Archive for January, 2009

DLL Injection Class

January 25th, 2009

After posting some information about calling an exported function from a previously injected dynamic link library, I decided to release my DLL injection class for C++. The class only uses low level win32 API calls.

Click here for the source file and click here for the header file. In case you would like to see a test project click here for a rar package.

This class is written and tested in Windows XP. You need at least Windows 2000 to use this class. In order to check if the system meets the operating system requirements you might use the GetVersion/GetVersionEx function from the win32 API.

The class is released under BSD license. In case you like it or experience problems please leave me a comment.

C/C++, Programming and Scripting, win32 , , , , , , , , , , ,

RInput v1.2 released

January 3rd, 2009


rinput Logo

RInput allows you to override low definition windows mouse input (accurate untill 400cpi) with high definition mouse input (raw input, which is more accurate for high cpi mice). This is certainly useful for games like Wolfenstein – Enemy Territory as the engine only supports low definition windows mouse input.




  • Prevents negative acceleration.
  • More accurate.
  • Bypass windows mouse settings (1:1, Low Level).
  • Less overhead than Direct Input.

Read the included readme to find out how to use it!
note: you need winrar to extract the file package.

Download it here.

C/C++, Gaming, Programming and Scripting, win32 , , , , , , , ,

Calling an exported function from an injected DLL library

January 2nd, 2009

As I am interested in function hooking/detouring in win32 I have read alot of articles about injecting a library into a remote process. Although none of these guides cover how to remotely call an exported function from the injected DLL. Most injectable library’s just execute their code in the DLLMain entry function.

In the past I have written a DLL that acquired the mouse using DirectInput. The initialization code in the DLLMain entry function actually made the process lockup. Microsoft doesn’t guarantee the DLLMain code to be executed successfully. Microsoft does not recommend this approach. I find creating a thread also a nasty way to initialize your code, eventhough it decreases the chance of an execution failure, creating the thread itself can still fail in theory.

This guide describes how to call a function from the injected library after injecting it.

What do you need

  • Your DLL obviously should have been injected successfully.
  • An open handle (called hProcess) to the remote process with the permission to use CreateRemoteThread.
  • You have saved the remote DLL base address into a DWORD variable called dwBaseAddress. (Use GetExitCodeThread on the remote LoadLibrary thread to retrieve this address).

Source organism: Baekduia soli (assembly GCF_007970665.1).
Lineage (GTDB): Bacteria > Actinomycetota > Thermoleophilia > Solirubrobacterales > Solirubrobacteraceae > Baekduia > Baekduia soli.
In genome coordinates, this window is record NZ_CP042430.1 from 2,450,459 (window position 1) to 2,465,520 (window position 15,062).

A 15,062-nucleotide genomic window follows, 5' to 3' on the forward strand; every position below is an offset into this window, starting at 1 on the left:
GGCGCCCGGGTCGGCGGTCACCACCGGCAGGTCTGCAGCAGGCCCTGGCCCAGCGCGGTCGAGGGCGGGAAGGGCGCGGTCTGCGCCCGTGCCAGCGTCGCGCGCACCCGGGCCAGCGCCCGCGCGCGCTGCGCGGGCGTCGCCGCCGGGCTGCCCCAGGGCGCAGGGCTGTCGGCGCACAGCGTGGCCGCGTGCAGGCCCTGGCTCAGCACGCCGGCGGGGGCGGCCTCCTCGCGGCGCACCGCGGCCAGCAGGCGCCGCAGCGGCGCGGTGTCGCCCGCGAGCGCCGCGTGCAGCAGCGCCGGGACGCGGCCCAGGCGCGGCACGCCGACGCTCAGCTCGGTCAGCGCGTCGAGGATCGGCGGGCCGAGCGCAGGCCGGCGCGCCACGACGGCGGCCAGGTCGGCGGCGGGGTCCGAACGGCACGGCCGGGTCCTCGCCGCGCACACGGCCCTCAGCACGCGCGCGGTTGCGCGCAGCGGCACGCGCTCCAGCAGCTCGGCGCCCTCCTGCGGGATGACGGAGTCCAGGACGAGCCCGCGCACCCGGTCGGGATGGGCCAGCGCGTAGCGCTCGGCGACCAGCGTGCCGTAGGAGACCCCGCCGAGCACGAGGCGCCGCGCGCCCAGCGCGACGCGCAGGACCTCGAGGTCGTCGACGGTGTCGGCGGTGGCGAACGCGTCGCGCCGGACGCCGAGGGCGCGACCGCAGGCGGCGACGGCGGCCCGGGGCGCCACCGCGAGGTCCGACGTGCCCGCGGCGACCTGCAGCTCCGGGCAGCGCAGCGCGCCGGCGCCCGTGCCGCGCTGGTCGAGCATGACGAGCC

• The remote function of the injected DLL should be exported.
  • The name of the export of the DLL function (entryPoint in this guide).
  • The path to the DLL (c:\lib.dll in this guide).

The steps required after injection

  1. Load the library into the local process (injector).
  2. Retrieve the absolute address of the DLL function in the injector.
  3. Calculate the relative address using the absolute address.
  4. Locally unload the library.
  5. Calculate the absolute address of the DLL function in the remote process using adding the relative function address to the DLL base address.
  6. Call the function using CreateRemoteThread.
  7. Retrieve the remote thread exit code to determine if the remote execution was successful.

Retrieving the relative function address

FARPROC getRelativeEntryAddress(LPWSTR pwszLibrary, char* szEntryFunction) {
	if (GetFileAttributesW(pwszLibrary) == INVALID_FILE_ATTRIBUTES) return NULL;
	HINSTANCE hLibrary = LoadLibraryW(pwszLibrary);
	if (!hLibrary) return NULL;
	FARPROC pFunction = GetProcAddress(hLibrary, szEntryFunction);
	if (!pFunction) return NULL;
	return (FARPROC)((DWORD)pFunction - (DWORD)hLibrary);

Retrieving the absolute address of the remote function

LPVOID getAbsoluteAddress(DWORD dwBaseAddress, LPVOID pFunction) {
	return (LPVOID)((DWORD)pFunction + dwBaseAddress);

Calling the remote function by it’s absolute address

bool callRemoteFunction(HANDLE hProcess, LPVOID pFunction) {
	DWORD dwExitCode;
	HANDLE hThread = CreateRemoteThread(hProcess, NULL, 0, (LPTHREAD_START_ROUTINE)pFunction, NULL, 0, NULL);
	if (!hThread) return false;
	if (WaitForSingleObject(hThread, THREAD_WAIT) != WAIT_OBJECT_0) return false;
	if (!GetExitCodeThread(hThread, &dwExitCode)) return false;
	return (dwExitCode != 0);    // Assuming your function returns 0 if it does not succeed

Using the functions in your code

// You should have an open handle to the process, called hProcess
// You also should have the base address of the DLL, called dwBaseAddress
FARPROC pEntry = getRelativeEntryAddress(L"c:\\lib.dll", "entryPoint");
if (!pEntry) {
	// Failed to load the library into local process or retrieve the function address
LPVOID pFunction = getAbsoluteAddress(dwBaseAddress, pEntry);
if (!callRemoteFunction(hProcess, pFunction)) {
	// Failed to call the remote function

If you found this article useful please leave me a comment.

C/C++, Programming and Scripting, win32 , , , , , , , , , , , , ,

Website launched

January 2nd, 2009

Just the first post for making my page look less empty. I’ll add some of my programming/gaming related experiences later on.

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